Union of the Romanian Principalities 2017 and 2018
In 2014, Romania established a new public holiday, “Union of the Romanian Principalities,” to be celebrated from 2015 onwards. It is also known as “Unification Day” and sometimes called “Small Union Day” to distinguish it from National Day, which is also called “Great Union Day.”
|2017||24 Jan||Tue||Union of the Romanian Principalities|
|2018||24 Jan||Wed||Union of the Romanian Principalities|
Unification Day is now celebrated in Romania every January 24th to commemorate the union of the two “Danubian Principalities” of Wallachia and Moldavia in 1862. This marked the beginning of the modern state of Romania. National Day, on the other hand, celebrates the addition of Transylvania and some other provinces to form a larger union on December 1st, 1918.
Wallachia and Moldavia had existed as independent nations or subjugated regions since the 14th Century A.D. They were long a conflict zone between Russia and the Ottoman Empire, to which they were annexed for centuries. In 1821, Russia seized eastern Moldavia from Turkish control. This area later became the modern state of Moldova on Romania’s eastern border. While a movement to reunite with Moldova has existed since the fall of the Soviet Union, it has not yet been successful.
In the 1840s, there were some attempts to unite Wallachia and Moldavia, but they all failed. Things changed in 1856, when the two principalities became independent from the Ottoman Empire in all but name. The Treaty of Paris, signed after the Crimean War, allowed only for a “minimal formal union with two separate thrones” for the two provinces. However, Romanians capitalised on the fact that the treaty did not specify two different princes had to occupy those two different thrones.
In 1859, both Moldavia and Wallachia elected Alexander Ioan Cuza as their common ruler. On January 24th, 1862, the two nations were formally united, and in 1866, the new name “Romania” was adopted. A new constitution was also adopted in 1866, further strengthening the union. Finally, in 1877 to 1878, Romania was victorious is declaring and winning full independence from the Ottoman Empire.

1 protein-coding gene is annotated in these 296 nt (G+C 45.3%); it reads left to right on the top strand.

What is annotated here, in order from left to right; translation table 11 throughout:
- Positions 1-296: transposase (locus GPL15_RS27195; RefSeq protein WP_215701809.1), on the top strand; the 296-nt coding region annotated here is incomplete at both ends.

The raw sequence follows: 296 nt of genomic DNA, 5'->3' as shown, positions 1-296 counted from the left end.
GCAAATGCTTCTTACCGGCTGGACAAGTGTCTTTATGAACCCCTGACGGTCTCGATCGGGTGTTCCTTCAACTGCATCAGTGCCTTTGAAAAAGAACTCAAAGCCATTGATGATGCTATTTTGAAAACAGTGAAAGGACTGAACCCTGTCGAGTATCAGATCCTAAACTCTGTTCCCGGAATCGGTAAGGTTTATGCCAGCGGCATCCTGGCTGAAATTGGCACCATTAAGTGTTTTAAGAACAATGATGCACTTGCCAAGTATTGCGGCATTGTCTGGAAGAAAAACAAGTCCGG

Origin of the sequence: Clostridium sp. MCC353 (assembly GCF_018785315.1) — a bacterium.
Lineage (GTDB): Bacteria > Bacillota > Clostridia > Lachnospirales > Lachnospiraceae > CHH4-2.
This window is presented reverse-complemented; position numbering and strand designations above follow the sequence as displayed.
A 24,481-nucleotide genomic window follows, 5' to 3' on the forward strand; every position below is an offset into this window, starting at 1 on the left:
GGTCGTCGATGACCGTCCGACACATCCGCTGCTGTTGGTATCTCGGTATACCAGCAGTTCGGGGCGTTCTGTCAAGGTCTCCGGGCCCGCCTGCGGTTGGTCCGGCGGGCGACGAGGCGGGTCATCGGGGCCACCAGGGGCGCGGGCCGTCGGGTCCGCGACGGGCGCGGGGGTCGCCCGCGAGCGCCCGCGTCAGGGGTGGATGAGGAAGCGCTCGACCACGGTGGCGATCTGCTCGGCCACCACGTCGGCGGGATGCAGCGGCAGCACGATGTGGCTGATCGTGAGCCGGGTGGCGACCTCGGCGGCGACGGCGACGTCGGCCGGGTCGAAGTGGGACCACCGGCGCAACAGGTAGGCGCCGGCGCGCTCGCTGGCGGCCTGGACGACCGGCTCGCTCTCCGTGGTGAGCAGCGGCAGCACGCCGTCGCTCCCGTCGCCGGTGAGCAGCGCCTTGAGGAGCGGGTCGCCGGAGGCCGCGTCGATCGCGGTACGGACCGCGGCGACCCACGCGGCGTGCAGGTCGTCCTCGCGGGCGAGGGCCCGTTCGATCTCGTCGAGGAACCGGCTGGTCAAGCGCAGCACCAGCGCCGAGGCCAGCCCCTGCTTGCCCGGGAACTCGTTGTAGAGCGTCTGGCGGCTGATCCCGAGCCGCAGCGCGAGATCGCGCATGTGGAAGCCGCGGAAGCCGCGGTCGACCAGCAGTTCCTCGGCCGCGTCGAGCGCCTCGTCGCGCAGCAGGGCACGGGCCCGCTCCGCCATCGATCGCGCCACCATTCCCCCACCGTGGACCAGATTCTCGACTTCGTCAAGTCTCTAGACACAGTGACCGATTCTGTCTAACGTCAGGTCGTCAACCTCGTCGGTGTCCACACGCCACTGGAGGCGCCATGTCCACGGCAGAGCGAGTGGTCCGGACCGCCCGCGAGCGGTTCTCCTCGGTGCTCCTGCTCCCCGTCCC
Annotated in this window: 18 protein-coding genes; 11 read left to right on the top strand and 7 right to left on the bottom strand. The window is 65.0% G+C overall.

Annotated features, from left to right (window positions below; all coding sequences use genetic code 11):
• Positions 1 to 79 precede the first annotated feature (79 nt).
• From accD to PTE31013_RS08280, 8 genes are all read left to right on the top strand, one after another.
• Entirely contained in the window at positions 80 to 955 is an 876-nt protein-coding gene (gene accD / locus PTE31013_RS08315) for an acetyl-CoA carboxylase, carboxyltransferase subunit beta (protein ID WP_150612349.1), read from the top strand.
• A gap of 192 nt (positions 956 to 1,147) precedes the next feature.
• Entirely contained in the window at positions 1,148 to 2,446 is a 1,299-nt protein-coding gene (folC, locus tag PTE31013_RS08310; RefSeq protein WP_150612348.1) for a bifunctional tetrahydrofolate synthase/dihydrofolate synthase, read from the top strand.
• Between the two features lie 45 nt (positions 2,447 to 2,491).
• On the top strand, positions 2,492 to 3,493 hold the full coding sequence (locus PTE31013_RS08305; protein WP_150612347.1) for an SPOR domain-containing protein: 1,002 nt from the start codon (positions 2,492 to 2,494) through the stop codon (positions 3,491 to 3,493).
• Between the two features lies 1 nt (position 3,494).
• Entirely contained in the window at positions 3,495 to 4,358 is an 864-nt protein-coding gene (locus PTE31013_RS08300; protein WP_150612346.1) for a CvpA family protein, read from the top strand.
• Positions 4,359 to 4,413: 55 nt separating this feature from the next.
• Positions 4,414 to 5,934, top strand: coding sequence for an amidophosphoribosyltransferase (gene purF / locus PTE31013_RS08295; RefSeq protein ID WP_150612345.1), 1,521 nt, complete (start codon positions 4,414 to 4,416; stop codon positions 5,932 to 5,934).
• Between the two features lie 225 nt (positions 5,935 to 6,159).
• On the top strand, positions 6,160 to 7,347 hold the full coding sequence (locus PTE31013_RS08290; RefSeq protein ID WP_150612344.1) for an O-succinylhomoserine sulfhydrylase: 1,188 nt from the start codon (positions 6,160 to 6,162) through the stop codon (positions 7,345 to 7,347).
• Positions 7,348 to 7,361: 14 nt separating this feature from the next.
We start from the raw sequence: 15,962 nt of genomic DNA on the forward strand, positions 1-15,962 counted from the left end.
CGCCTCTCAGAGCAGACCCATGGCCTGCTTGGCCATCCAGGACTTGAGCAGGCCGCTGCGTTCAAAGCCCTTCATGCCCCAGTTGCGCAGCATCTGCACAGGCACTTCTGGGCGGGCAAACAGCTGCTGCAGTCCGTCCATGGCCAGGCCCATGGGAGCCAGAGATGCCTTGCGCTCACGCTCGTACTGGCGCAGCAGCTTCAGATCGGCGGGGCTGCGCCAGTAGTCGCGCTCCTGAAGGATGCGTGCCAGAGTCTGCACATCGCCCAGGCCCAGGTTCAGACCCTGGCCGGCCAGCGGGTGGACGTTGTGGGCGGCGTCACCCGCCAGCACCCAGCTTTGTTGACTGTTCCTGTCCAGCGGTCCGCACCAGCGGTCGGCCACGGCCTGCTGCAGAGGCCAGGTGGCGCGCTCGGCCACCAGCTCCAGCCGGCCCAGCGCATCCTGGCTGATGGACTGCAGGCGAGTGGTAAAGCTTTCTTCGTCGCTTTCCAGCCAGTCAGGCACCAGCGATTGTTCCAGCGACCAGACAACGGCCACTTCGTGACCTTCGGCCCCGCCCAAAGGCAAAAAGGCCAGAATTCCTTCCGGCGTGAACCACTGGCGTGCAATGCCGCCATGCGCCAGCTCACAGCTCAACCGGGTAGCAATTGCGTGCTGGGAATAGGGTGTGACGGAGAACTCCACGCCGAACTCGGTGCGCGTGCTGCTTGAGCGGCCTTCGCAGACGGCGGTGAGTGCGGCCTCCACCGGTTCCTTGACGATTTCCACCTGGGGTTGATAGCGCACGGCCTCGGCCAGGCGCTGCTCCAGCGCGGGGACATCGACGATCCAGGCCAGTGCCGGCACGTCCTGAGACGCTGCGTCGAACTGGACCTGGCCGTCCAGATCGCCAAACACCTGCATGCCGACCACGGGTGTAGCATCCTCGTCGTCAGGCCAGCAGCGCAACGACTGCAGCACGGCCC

After Cuza became Romania’s first ruler, he embarked upon implementing a series of reforms, including land reforms, free public education, and a civil and penal code largely modeled on that of France. He claimed to act in the interests of the peasants, who were the large majority of Romania’s populace. However, when his reforms did not seem to benefit them and both Liberal and Conservative parties arose against him, he finally abdicated in 1866. Despite this ignominious end to his reign, however, his success at united Romania into one country is remembered and appreciated by Romanians to this day.
Should you be in Romania for Unification Day, some ideas on what to do include:
- Visit Metropolitanate Hill in Bucharest, the very place where the union of Wallachia and Moldavia was achieved in 1862. The Romanian Orthodox Church was heavily involved with the union and owned the building the union was enacted in. The Patriarchal Palace is also on the same hill, and there may also be thanksgiving services held in the nearby cathedral to remember the unification. After the service, flowery wreaths are laid at the statue of Alexander Ioan Cuza.
- In 2015, the town of Iasi hosted special Unification Day events, including a presidential speech. The location may vary, but you should look for this event. It will likely be aired on TV and radio as well.
- See hundreds of pre-school children dance to celebrate Romanian unification. This event has been a tradition for over a decade now and is called “The Little Stars’ Dance.” It is a competition that both the International School of Bucharest and Spectrum Primary School organise.
Romania has a long, rich history that awaits the discovery of travelers, and there is no better time to learn of it than Unification Day.
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